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The Secrets Behind The Exfoliating Toner Adored By Everyone

Beauty

Biologique Recherche opens up about the hard-to-find miracle product

Picture this: A biologist, physiotherapist, and doctor walk into a lab and come out with one of the most sought-after products in the beauty space.

No, this isn't the setup to a joke. Instead, it's the beginning of the story of one of France's premiere beauty brands, Biologique Recherche. Founded over 40 years ago, the brand has become known for its clinical-meets-holistic approach to skin care. Dr. Philippe Allouche, the co-owner and head of creation for the brand, says the idea behind the company is to “rebuild a fully functional epidermis in order to protect yourself” from free radicals, aging, dark spots, and whatever other problematic skin conditions you might have. The ingredients used are raw, concentrated, and pure; the packaging simple; the marketing, basically, non-existent. And yet the brand can be found right next to Sunday Riley and Glossier on nearly every influencer’s top shelf, largely due to its star product: the P50 lotion.

The P50 lotion goes by many names: holy grail, Jesus in a bottle, the Hermès of skin-care products. It's a chemical exfoliating toner (it includes acids like lactic, malic, salicylic, and others) and meant to fade hyperpigmentation, shrink pores, clear acne, and balance out the complexion. People obsess over it because it does all those things. Unlike other so-called miracle products, the P50 lotion isn't one-size-fits-all; there are actually seven versions of it on the market, meaning that there's an option for every skin type. The original, the 1970, is the most intense and includes the controversial ingredient, phenol, which has been banned in Europe (but not the U.S). Dr. Allouche tells me that he reformulated the original in the 2000s (though it's still available) because it proved to be too harsh for the skin. “The skin has changed over the decades, it’s more sensitive and thinner,” he says. The other options include the P50V, which is moderately strong; P50W, which is meant for sensitive skin; and P50 PIGM 400, which is specifically for combatting hyperpigmentation.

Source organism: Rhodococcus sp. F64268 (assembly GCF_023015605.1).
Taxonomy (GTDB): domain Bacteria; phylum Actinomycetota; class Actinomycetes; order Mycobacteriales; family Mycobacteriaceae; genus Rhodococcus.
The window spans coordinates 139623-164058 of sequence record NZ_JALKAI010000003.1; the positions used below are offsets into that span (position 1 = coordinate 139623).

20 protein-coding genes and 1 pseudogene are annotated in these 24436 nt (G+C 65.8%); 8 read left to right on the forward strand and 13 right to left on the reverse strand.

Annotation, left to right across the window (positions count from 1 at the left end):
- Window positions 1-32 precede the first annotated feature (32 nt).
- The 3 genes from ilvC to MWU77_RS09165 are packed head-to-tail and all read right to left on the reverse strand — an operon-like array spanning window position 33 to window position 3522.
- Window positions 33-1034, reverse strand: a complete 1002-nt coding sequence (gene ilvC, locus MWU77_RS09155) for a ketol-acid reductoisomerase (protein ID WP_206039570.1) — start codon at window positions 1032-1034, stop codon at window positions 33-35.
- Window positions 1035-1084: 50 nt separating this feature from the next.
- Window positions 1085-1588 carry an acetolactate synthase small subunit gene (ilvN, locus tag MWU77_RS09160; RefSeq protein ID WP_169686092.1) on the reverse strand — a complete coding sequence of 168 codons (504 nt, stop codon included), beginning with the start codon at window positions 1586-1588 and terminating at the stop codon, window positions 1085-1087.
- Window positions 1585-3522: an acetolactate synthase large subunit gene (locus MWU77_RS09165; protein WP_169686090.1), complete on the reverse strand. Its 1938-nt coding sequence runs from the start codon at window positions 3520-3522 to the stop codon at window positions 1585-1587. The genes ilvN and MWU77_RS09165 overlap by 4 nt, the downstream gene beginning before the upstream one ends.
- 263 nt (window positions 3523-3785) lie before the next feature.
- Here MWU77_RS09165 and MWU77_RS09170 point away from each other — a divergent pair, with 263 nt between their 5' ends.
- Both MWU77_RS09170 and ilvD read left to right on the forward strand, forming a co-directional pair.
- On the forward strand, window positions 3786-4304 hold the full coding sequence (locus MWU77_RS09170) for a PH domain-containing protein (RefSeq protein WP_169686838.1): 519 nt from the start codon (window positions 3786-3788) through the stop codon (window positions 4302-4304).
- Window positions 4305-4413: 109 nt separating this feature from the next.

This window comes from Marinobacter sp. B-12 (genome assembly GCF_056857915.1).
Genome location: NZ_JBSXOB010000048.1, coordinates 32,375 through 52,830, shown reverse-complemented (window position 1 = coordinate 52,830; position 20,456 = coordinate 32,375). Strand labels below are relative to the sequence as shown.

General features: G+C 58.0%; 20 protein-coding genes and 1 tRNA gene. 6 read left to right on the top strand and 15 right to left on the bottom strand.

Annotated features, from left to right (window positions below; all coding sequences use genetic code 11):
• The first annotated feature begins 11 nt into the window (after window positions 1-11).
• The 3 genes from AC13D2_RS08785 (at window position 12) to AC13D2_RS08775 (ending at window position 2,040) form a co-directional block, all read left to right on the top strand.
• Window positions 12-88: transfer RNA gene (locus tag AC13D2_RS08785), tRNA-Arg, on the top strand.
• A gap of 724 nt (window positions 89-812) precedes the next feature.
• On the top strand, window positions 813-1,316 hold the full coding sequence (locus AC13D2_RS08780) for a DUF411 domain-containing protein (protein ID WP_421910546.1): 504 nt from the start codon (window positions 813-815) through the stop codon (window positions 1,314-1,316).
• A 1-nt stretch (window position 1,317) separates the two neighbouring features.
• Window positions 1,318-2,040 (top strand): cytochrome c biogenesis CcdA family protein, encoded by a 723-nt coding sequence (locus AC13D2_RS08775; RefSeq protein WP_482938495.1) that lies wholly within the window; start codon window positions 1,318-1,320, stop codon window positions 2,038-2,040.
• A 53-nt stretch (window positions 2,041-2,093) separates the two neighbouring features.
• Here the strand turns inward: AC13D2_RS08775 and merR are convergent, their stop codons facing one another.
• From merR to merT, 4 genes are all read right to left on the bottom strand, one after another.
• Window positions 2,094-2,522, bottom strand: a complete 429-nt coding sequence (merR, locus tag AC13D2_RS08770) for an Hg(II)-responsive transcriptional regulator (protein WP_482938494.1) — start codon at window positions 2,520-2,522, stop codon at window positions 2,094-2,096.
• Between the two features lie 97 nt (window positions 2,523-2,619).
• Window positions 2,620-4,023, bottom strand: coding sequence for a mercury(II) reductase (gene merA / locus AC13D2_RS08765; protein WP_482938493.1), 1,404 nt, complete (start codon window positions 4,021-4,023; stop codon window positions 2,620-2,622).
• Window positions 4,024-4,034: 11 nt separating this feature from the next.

When you have a product that works, people talk about it. And post about it. And tweet about it. And that's exactly what's happened with the P50 lotion, a fact that has greatly benefitted Dr. Allouche and his team. The P50 lotion has always been popular, but, lately (at least in the U.S.), it’s graduated to cult status, even spawning a couple of copy-cats. When I meet with Dr. Allouche last week, though, it isn’t to discuss the lotion; they already know people love it. What the brand is focused on now is making sure customers know the magic potion also extends to body products and even a scalp treatment. “It’s not hair on one side and scalp on the other,” Dr. Allouche says. “They work together. The scalp is like the soil—it’s the temple for all of the hair products.” (We know this already, right? We’ve written about the importance of scalp care several times on this very website.) However, in the same way that the P50 works wonders, its scalp treatment, Biologique Recherche wants you to know, will do the same.